just as the Bishop of Durham did, and the gatehouse[18] of the
priory was in reality a military fortress, a building of great
solidity and strength. It was approached by a barbican, the
passage-way being vaulted and furnished with a gate at each end.[19]

_Scarborough._--This place was defended by walls or earthworks and a
fosse before the time of Henry III. Its castle was built as early as
the time of Stephen, and rebuilt or enlarged in the reign of Henry II.
During the Civil War Scarborough Castle was besieged. It was
surrendered in 1645, and has long been in ruins. It enclosed nineteen
acres of land and occupied a romantic site 300 feet above sea-level.

_Hull._--From an early period this seaport has been defended by
fortifications. In the seventeenth century these comprised a moat and
a complete system of walls, fortified gates, and drawbridges. It
possessed five gates, called Hessle Gate, Myton Gate, Beverley Gate,
Low Gate, and North Gate, and two sally-ports. The whole fortified
walls were 2,610 yards, or slightly less than one-and-a-half miles in
circuit. In front of the principal gates were drawbridges and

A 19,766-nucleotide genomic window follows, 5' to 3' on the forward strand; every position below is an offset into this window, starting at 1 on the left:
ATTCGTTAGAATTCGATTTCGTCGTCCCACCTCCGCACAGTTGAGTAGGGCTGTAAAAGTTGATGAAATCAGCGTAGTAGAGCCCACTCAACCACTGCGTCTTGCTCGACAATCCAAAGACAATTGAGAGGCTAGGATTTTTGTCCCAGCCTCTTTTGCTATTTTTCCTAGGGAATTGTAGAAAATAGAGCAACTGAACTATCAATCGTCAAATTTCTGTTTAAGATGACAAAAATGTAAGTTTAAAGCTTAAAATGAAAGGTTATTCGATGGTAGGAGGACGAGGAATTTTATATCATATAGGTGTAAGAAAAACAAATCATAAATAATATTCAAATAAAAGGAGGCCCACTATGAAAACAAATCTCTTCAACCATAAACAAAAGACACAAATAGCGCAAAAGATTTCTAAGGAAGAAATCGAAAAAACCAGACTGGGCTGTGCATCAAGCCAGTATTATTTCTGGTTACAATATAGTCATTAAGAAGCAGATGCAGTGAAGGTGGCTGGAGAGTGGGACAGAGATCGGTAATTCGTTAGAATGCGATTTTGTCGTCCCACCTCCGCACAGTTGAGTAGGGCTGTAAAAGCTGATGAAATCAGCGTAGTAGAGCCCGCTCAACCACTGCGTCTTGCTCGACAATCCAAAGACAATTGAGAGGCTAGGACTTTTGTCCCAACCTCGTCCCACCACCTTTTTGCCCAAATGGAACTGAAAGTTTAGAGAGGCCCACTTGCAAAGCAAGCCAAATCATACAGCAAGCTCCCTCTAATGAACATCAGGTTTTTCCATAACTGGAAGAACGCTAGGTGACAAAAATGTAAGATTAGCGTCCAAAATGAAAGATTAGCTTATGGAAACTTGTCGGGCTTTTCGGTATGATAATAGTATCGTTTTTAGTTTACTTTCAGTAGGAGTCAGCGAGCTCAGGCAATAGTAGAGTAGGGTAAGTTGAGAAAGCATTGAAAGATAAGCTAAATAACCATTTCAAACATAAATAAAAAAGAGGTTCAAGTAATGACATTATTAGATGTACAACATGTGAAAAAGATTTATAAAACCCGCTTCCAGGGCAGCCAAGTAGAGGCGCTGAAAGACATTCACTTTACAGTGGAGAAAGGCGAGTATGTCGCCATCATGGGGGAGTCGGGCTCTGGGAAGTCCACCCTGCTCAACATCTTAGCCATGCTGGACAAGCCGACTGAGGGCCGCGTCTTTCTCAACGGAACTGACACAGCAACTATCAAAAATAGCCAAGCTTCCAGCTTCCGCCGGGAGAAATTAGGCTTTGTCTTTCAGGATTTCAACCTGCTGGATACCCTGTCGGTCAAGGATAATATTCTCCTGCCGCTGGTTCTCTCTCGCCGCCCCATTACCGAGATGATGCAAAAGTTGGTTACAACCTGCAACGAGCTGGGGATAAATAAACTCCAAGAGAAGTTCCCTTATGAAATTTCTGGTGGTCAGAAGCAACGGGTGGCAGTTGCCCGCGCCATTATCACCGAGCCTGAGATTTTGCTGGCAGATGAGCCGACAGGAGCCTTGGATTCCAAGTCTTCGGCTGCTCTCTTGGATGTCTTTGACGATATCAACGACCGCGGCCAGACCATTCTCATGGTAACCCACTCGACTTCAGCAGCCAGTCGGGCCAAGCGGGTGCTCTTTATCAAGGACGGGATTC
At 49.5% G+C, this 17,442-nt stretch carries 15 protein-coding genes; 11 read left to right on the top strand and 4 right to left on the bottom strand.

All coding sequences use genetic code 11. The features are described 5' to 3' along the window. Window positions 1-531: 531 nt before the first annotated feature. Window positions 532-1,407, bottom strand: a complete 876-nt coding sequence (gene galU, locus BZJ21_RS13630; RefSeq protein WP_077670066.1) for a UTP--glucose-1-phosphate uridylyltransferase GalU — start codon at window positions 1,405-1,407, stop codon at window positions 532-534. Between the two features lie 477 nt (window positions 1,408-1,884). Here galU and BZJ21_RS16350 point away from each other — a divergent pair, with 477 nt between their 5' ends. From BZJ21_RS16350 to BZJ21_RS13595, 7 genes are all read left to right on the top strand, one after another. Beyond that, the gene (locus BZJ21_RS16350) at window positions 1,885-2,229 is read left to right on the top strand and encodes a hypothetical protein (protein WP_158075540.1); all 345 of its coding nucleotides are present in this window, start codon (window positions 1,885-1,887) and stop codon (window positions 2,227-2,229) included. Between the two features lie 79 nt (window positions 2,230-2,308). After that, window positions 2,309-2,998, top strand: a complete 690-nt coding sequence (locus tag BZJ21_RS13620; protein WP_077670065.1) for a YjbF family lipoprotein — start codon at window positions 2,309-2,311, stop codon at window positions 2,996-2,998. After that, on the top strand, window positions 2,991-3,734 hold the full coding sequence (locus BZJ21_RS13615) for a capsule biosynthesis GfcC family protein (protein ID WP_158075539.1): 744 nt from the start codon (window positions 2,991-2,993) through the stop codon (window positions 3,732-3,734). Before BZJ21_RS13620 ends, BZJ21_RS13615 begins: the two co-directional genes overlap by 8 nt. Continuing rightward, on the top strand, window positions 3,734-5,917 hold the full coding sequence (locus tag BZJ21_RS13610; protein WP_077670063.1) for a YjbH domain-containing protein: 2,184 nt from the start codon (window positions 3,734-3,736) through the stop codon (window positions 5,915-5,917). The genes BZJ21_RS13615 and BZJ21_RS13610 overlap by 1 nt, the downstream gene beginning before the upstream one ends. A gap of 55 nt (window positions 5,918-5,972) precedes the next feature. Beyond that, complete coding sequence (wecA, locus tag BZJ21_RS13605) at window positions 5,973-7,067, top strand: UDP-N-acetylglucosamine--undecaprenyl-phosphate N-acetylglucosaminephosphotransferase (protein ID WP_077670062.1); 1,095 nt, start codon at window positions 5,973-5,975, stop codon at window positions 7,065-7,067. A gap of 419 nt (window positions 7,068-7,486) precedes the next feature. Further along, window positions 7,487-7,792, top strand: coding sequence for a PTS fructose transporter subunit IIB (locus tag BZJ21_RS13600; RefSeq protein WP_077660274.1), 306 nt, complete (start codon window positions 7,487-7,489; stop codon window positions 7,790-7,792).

half-moon shaped batteries. In the year 1540 the eastern side of the
town was defended by two blockhouses, erected by Henry VIII. These
were known as the North Blockhouse and the South Blockhouse, and both
mounted guns when the town was besieged during the Civil War. A castle
was also built on the eastern side of the town by Henry VIII.

_King's Lynn._--The eastern side of this important town was in former
times defended by a wall strengthened by nine bastions, and by a broad
and deep fosse over which were three drawbridges leading to the
principal gates. One of the latter and fragments of the wall remain.
From the statement of Stow in his "Chronicle," and from certain
illustrations of the walls as they existed in 1800, we may infer that
the walls at any rate belonged to the first half of the thirteenth
century. The East Gate and the West Gate were rebuilt on the sites of
earlier gates in the fifteenth century.

[Illustration: FIG. 19. NORTH GATE, YARMOUTH, 1807]

_Yarmouth._--The town-wall, of which some traces remain, measured
between six and seven thousand feet in compass, and possessed ten
gates and sixteen towers. Swinden,[20] the historian of Yarmouth,
states that the building of the wall

     "was begun on the east side, and very probably at the north-east
     tower in St. Nicholas's churchyard, and so proceeded southward:
     for in the 11th of Edward III we find them at work at the Black
     Friars, at the south end of the town; and afterwards we trace
     them to the north end, which, I presume, was the last part that